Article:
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Kleiner Perkins Can't Talk About Ellen Pao's Husband and His Finances, Judge Rules

The judge would like to avoid "an unseemly sideshow."

Courtroom sketch by Vicki Behringer.

Can the venture capital firm Kleiner Perkins Caufield & Byers argue that Ellen Pao’s gender discrimination and retaliation lawsuit was financially motivated? Can it bring up the topic of Pao’s husband, a hedge fund chief with a litigious history?

No, said judge Harold Kahn, who had previously made a pretrial ruling that discussion of the financial situation of Pao and her husband Alphonse “Buddy” Fletcher Jr. was off limits.

Yesterday, Kleiner Perkins’ lead lawyer Lynne Hermle asked Kahn to reconsider his decision, given that Pao’s testimony had included her description of her motivations for bringing the case in court, effectively describing herself as an advocate for better treatment of women in venture capital firms. Kleiner Perkins wanted to say that the case was motivated by financial distress, but Kahn ruled against the firm.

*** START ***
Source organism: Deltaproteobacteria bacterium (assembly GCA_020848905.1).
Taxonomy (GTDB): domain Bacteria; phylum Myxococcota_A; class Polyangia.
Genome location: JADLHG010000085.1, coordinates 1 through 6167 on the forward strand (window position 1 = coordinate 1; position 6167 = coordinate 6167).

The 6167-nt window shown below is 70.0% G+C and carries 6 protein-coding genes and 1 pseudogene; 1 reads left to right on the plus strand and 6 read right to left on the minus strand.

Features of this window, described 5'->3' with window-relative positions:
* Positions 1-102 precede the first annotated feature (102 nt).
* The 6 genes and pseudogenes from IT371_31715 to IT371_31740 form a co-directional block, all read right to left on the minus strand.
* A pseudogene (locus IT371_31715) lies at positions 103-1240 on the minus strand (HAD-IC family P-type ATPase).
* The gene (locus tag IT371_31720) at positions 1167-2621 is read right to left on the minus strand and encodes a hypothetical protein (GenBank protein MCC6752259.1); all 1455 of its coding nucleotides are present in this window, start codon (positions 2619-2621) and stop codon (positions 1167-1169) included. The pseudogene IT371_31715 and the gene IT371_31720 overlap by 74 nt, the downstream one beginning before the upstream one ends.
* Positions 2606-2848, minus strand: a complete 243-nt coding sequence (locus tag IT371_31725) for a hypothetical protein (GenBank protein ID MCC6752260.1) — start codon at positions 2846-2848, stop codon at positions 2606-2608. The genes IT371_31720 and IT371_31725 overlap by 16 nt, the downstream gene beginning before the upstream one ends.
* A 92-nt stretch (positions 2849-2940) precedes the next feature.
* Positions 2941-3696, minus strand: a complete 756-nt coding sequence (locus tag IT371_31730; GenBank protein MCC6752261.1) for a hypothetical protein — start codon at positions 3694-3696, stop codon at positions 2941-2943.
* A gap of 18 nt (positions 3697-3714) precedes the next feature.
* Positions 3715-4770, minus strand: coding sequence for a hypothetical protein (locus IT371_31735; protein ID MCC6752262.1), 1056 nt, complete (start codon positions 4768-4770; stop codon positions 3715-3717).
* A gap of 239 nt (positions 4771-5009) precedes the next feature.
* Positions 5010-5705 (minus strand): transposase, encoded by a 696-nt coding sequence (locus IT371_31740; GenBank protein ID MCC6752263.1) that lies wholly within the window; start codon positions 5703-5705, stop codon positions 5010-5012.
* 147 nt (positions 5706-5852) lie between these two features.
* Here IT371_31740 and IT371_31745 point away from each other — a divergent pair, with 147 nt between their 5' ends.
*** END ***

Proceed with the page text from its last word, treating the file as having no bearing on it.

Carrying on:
Kahn says that the relevance of bringing Pao’s husband and his financial troubles into the case “is substantially outweighed by the substantial danger of undue prejudice to Ms. Pao and confusion of issues as well as undue consumption of time.”

Prior to the trial, Kleiner Perkins had laid out a line of argument that centered on Fletcher, who’d filed for bankruptcy on behalf of his hedge fund and been found to have used firm assets improperly. Kleiner wants to talk about the hedge fund being a “Ponzi scheme” that’s under investigation by the SEC.

How does this relate to how Pao was treated Kleiner Perkins? It’s not entirely connected — as Pao is not responsible for her husband’s firm or his behavior — but Kleiner Perkins was served with a tax lien based on Fletcher’s financing, and Pao fought the liens. Kleiner might also want to squeeze in details like the fact that Fletcher had previously been in a long-term gay relationship before marrying Pao.

In his ruling, Kahn said bringing up Fletcher in court “would likely create an unseemly sideshow, and would greatly intrude on the privacy of both Ms. Pao and Mr. Fletcher.”

This article originally appeared on Recode.net.